Making sense of China

Why are celebrities protesting against Chinese activities in Africa? Why is Africa important to the Chinese? What are the implications for the rest of the world? Giles Mohan begins an investigation.

By: Dr Giles Mohan (Department of Engineering and Innovation)

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As an academic who beavers away on what sometimes feel like obscure and esoteric research projects, the past few weeks have been stuffed with news stories directly relating to my work. In mid-February Steven Spielberg stood down as the artistic director for the forthcoming Beijing Olympics. His reasons were China’s questionable role in Sudan, in North-western Africa.

For some time now there have been calls to boycott the Beijing Olympics in order to protest against China’s political record. This has seen Hollywood stars, journalists, and members of the US Congress – to name but a few – joining in condemning China and using the Olympics to throw a bright spotlight on the country’s democratic deficit. But what has a remote corner of Africa got to do with all of this?

The Bird's Nest Stadium, home of the Beijing Olympics Creative commons image achimh under CC-BY-SA licence under Creative-Commons license
The Bird's Nest stadium, home of Beijing Olympics

China’s economy is growing. We all know that. Every day we hear about its trade balance, foreign exchange reserves, environmental damage, and the rapid growth of its cities. But where does the energy and raw materials for this growth come from?

China does produce its own energy and is building controversial hydro-electric schemes, is investing in nuclear technology and, despite the doomsayers in the west, is encouraging energy conservation. But it still needs to import oil and gas in particular and one of China’s main source areas is Africa. Not all of Africa, but key oil-producing countries such as Nigeria, Angola and Sudan. So, here’s the first clue to Spielberg’s grievances.

Sudan has China’s biggest investments in the African oil sector. It has developed good diplomatic links with the government in Khartoum and many Chinese can be seen walking the city’s streets. But Sudan also has a long-standing conflict between a Northern based government and the South West of the country.

The Chinese have invested heavily in Sudan and are seen to perpetuate this bloody conflict by supplying arms and training to the Sudanese as well as the revenue from the oil itself. Until recently the Chinese have also stayed out of international efforts to resolve the crisis and use an argument that China respects national sovereignty and therefore the conflict is a matter for Sudan to resolve.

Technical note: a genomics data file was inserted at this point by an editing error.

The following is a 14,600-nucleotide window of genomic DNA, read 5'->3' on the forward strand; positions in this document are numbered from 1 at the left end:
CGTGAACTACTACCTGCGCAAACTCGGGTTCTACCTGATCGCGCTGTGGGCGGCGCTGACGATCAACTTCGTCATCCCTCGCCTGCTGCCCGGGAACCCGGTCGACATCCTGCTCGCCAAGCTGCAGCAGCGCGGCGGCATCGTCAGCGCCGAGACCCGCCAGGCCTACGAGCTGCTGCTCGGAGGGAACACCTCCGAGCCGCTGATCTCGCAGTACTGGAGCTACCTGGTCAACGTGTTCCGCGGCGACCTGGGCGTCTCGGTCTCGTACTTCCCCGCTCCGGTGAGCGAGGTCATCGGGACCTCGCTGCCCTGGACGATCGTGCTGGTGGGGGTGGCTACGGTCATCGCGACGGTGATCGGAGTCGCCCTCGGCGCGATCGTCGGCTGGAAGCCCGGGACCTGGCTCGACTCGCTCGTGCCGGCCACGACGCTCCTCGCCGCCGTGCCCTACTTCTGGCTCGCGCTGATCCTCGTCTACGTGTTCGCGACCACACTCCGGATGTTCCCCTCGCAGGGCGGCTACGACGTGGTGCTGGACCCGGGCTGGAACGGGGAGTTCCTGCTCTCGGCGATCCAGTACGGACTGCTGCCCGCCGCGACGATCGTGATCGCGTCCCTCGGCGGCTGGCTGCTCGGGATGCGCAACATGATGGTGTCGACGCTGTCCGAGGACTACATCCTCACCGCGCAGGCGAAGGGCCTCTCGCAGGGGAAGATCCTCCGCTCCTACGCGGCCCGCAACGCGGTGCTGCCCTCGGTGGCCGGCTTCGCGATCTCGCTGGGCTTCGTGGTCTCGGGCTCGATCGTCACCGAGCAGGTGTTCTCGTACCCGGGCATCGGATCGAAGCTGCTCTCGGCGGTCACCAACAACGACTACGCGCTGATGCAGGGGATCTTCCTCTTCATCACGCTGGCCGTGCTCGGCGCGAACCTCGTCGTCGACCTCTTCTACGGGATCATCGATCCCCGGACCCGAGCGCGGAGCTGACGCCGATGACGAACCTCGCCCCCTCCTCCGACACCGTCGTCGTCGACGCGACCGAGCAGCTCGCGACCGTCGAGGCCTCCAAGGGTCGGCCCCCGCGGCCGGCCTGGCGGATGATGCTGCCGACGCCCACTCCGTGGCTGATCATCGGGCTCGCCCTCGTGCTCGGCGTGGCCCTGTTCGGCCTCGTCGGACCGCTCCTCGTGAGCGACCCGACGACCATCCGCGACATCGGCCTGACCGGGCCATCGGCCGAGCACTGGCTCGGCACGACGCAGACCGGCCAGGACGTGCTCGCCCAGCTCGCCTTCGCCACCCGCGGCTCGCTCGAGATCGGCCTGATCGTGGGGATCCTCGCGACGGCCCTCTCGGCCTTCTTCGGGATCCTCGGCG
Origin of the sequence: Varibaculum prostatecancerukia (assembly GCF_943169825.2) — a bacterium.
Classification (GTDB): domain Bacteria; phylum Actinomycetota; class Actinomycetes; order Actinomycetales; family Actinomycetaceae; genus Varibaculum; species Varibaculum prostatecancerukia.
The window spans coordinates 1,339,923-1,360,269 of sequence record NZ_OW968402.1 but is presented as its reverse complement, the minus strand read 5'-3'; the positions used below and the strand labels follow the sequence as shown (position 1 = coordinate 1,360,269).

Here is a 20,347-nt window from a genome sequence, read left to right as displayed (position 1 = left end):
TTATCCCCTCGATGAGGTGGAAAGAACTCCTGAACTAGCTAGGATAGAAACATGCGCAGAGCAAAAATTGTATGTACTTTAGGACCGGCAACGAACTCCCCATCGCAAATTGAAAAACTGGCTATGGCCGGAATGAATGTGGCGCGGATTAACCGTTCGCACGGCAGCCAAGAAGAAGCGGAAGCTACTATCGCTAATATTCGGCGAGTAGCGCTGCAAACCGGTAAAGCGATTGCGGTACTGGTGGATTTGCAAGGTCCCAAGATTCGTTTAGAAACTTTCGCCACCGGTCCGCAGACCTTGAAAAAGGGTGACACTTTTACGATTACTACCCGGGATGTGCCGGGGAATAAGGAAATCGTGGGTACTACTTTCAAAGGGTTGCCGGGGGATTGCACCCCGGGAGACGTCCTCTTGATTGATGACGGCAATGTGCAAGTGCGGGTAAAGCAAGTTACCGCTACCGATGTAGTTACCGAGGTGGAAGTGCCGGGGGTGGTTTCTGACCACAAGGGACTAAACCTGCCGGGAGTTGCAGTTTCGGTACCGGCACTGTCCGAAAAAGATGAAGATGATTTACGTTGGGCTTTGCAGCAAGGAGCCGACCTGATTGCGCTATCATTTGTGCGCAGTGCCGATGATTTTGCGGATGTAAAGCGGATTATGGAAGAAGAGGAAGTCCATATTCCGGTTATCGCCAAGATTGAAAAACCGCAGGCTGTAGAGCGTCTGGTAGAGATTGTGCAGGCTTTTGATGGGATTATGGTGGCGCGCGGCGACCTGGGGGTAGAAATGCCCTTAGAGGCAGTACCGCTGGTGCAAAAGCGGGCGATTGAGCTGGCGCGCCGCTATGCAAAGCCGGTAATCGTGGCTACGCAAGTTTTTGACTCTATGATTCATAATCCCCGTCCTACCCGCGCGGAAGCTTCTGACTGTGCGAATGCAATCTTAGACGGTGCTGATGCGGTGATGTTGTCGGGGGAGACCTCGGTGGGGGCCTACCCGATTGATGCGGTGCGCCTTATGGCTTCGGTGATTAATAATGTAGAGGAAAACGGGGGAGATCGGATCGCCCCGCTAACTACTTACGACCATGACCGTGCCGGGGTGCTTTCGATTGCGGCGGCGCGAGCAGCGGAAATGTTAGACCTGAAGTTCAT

In its hunt for secure energy resources China is accused of ignoring, and even perpetuating, human rights abuses. Hence, this slightly hypocritical ostrich-like response from the Chinese has become the focal point for the international condemnation of China more generally.

While undoubtedly a major issue for China, Sudan, and the international community we need to see China’s role and Sudan’s response in wider context. It is here that all this media coverage impinges on my research.

This is the first blog for a project entitled The politics of Chinese engagement with African development. I am what is called the principal investigator and I work with two colleagues at Durham University; Dr Marcus Power and Dr May Tan-Mullins. It is funded by the Economic and Social Research Council, which is one of the UK government’s research councils.

As we saw with Sudan, in order to meet China’s increased demand for resources from Africa and to expand its markets China has had to secure political influence. Over the past few years China has pumped in much aid and technical support to Africa and for the first time since the end of the Cold War African leaders have genuine choices about which aid donors and investors to work with. But given the problems of governance across much of the continent these new economic and political choices will have major impacts on African leaders, political parties, civil society groups and other aid donors.

Our research assesses what impacts Chinese aid, trade and investment are having on the politics of specific African countries. This will be examined through case studies of Angola and Ghana, which represent different examples of China’s development ‘partnerships’ in Africa. Angola possesses oil resources that China desperately needs, whereas Ghana lacks strategic resources, but is an important market and political ally.

Over the coming months I, and my Durham colleagues, will be posting blogs on topical issues in the news which relate to this work as well as reflecting ‘from the field’ as we travel to China, the US, Angola and Ghana to interview key players.

 

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